On one hand, this has put Millennial men in a place of confusion — when the labor economy changed to a service economy, the physical strength and resulting demeanor that had played a heavy hand in other men’s successes no longer mattered. Millennial men continue to find their footing but in the meantime are becoming fathers who aim to act a little less like their own fathers.
What the Millennial dad looks likeMuch like Millennial moms, Millennial dads are finding their niches online with blogs like Fatherly and groups of friends. To get an idea of what he looks like, here are a few clues:
- He splits his time. In many Millennials’ households, Mom managed the house and Dad managed the finances. He came home late to dinner on the table and children who were already showered and fed, ready to be tucked in for the night. These kind of traditional gender roles are still prevalent, but the outside world is tremoring with mindsets that embrace all kinds of changes. He is spending five more hours a week with his kid compared to dads in 1995, says a report in The Atlantic.
- He’s resourceful. When a younger dad is trying to understand how to do something or figure out the way to fix that thing that broke that no one can fix, he can always go back to his toolbox, where he was told to find a solution. And if he can’t find a solution there, then he needs to build it.
“I think sometimes it’s all about being busy. Workplaces put so much emphasis on hours worked that there is less home time.” — Bethany B., Millennial
- He’s stuck in a changing world. While lots of things have changed on the home front and dads are now washing dishes and painting their daughter’s toenails, the workplace has somewhat lagged behind when it comes to serving them. Typically, managers are still more likely to understand if a woman asks for a flex schedule or needs to take time off to take a kid to a doctor appointment. Dads can often feel stuck between a rock (their spouse/kids) and a hard place (their boss).
How you can best manage himAs you strive to balance managing both Millennial moms and dads, keep in mind these tips for the dads specifically:
- Assume that they’re fighting for flexibility just like mom.
- Don’t take their loyalty for granted.
- Don’t downplay how hard fatherhood is.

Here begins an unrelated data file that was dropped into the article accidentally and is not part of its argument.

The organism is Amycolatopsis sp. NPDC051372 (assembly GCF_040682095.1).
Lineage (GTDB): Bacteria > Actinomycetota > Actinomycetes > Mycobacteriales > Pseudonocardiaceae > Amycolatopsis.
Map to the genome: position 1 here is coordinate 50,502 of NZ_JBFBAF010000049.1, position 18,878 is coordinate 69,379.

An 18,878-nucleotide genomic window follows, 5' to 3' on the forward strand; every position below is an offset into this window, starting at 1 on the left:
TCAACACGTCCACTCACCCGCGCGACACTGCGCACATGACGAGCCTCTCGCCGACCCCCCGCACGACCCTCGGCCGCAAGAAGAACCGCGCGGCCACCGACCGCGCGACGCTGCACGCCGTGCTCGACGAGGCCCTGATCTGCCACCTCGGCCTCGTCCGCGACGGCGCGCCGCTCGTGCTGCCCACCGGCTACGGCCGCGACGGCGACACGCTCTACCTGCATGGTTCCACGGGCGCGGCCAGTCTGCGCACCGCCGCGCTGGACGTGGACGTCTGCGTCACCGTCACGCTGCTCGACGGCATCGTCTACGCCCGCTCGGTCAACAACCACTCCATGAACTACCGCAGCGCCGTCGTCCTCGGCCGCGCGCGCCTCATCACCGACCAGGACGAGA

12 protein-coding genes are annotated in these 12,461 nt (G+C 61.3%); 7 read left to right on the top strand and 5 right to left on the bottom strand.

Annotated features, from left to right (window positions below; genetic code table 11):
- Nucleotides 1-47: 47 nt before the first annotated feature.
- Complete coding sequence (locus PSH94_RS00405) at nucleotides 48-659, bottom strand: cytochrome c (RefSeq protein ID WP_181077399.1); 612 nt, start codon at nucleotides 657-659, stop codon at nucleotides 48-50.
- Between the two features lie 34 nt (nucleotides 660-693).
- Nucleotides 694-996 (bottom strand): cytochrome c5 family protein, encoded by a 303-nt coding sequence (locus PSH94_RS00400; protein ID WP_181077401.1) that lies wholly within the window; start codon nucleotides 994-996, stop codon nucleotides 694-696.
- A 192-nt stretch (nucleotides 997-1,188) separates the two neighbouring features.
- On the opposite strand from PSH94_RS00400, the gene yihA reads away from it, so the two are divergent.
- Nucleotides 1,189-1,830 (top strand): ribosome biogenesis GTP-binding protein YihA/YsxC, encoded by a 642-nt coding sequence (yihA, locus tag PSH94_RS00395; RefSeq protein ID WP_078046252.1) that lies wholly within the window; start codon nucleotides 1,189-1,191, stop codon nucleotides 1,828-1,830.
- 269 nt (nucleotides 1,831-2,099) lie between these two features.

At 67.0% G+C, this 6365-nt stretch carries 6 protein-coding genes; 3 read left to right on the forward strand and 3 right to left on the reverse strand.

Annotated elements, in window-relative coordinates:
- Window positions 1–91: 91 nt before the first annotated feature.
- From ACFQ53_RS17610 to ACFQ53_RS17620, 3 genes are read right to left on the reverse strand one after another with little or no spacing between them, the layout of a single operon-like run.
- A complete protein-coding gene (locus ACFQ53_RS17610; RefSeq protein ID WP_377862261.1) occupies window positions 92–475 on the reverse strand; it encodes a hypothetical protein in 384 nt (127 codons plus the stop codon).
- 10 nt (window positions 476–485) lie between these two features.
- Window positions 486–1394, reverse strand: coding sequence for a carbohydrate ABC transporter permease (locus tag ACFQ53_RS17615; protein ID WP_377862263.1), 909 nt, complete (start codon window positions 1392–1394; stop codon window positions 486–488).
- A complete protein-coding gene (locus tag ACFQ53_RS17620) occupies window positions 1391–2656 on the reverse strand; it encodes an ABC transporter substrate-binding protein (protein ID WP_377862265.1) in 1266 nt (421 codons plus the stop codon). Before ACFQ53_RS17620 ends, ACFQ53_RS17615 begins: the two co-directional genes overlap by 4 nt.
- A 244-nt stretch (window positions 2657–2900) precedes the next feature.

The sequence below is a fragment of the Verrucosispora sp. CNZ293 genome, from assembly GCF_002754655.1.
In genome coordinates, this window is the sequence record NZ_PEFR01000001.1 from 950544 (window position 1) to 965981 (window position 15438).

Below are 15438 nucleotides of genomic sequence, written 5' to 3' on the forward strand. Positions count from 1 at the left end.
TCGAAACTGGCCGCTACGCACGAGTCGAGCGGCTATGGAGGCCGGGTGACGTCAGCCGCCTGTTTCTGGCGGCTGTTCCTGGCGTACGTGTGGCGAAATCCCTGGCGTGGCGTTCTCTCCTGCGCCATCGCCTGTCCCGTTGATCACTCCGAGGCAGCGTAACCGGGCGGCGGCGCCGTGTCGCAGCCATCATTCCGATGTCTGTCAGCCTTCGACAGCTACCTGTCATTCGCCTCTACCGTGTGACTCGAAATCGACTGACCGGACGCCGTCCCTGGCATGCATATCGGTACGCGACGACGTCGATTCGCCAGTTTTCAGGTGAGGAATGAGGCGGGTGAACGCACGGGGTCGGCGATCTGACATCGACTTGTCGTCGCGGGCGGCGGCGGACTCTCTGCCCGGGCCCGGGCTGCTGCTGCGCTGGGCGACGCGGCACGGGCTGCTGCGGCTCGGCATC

- Be an example.
Adapting the workplace for a new brand of Millennial parentRegardless of whether you are a mom or dad in any kind of relationship, single or coupled, and regardless of your generation, being a parent is tough. Being a full-time worker and a full-time parent can be even harder, but you know that. To adapt to this younger generation of parents, heed this advice:
- Have a standard parental leave, not maternal and/or paternal. As paternal leave becomes more normal, recognize that focusing on one parent’s gender in the relationship is non-inclusive to every relationship and doesn’t serve anyone well. There’s a reason that Americans look to other countries like Norway and Denmark, who give ample time to recover after having a child. The Department of Labor reported in the United States that more than 25 percent of women return to work after only two weeks. Maybe that’s too fast. And perhaps, oh perhaps, parental leave will assist in those changes.
- Review flexibility policies. If your flexibility expectations are set, then they’re set! Just allow yourself the flexibility to reexamine them on a regular basis to ensure that you’re providing a work environment that works for everyone.
As much as parents in the workplace need flexibility, don’t forget that their needs do not trump those of others who may not have children. This is an easy trap to fall into, especially if you are a parent yourself. It can feel perfectly acceptable to grant flexibility to an employee with a sick kid at home but scoff at the person who wants to work from home because he is having renovations done on his cool downtown condo. Fair is fair.
- Celebrate parenthood, don’t ignore it. It wasn’t too long ago that women had to hide their pregnancies and keep them secret for fear of getting fired or treated differently. As a manager, celebrate new mothers and fathers for the changes in their lives, and take a genuine interest in so far as they want to discuss those lives.